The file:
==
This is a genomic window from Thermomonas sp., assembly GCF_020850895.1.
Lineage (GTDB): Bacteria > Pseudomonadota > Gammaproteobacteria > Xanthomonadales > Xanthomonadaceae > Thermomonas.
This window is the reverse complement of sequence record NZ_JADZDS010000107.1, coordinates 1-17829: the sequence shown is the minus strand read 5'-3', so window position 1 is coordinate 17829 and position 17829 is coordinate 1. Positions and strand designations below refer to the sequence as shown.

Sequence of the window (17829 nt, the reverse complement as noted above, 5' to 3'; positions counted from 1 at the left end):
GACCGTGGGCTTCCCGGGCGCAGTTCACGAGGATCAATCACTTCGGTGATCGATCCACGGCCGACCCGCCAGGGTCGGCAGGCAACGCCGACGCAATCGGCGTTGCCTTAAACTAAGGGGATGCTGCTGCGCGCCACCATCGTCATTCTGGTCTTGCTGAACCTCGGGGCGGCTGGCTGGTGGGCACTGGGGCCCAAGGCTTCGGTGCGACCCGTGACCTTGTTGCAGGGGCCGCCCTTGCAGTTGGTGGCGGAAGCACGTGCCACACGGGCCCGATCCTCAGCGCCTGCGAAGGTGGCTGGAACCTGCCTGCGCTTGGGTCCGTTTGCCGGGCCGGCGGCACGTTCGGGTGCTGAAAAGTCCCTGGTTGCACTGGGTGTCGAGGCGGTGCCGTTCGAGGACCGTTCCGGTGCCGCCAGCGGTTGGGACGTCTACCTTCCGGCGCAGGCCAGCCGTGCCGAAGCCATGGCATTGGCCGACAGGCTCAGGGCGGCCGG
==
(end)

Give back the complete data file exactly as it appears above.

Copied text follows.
This is a genomic window from Thermomonas sp., assembly GCF_020850895.1.
Lineage (GTDB): Bacteria > Pseudomonadota > Gammaproteobacteria > Xanthomonadales > Xanthomonadaceae > Thermomonas.
This window is the reverse complement of sequence record NZ_JADZDS010000107.1, coordinates 1-17829: the sequence shown is the minus strand read 5'-3', so window position 1 is coordinate 17829 and position 17829 is coordinate 1. Positions and strand designations below refer to the sequence as shown.

Sequence of the window (17829 nt, the reverse complement as noted above, 5' to 3'; positions counted from 1 at the left end):
GACCGTGGGCTTCCCGGGCGCAGTTCACGAGGATCAATCACTTCGGTGATCGATCCACGGCCGACCCGCCAGGGTCGGCAGGCAACGCCGACGCAATCGGCGTTGCCTTAAACTAAGGGGATGCTGCTGCGCGCCACCATCGTCATTCTGGTCTTGCTGAACCTCGGGGCGGCTGGCTGGTGGGCACTGGGGCCCAAGGCTTCGGTGCGACCCGTGACCTTGTTGCAGGGGCCGCCCTTGCAGTTGGTGGCGGAAGCACGTGCCACACGGGCCCGATCCTCAGCGCCTGCGAAGGTGGCTGGAACCTGCCTGCGCTTGGGTCCGTTTGCCGGGCCGGCGGCACGTTCGGGTGCTGAAAAGTCCCTGGTTGCACTGGGTGTCGAGGCGGTGCCGTTCGAGGACCGTTCCGGTGCCGCCAGCGGTTGGGACGTCTACCTTCCGGCGCAGGCCAGCCGTGCCGAAGCCATGGCATTGGCCGACAGGCTCAGGGCGGCCGG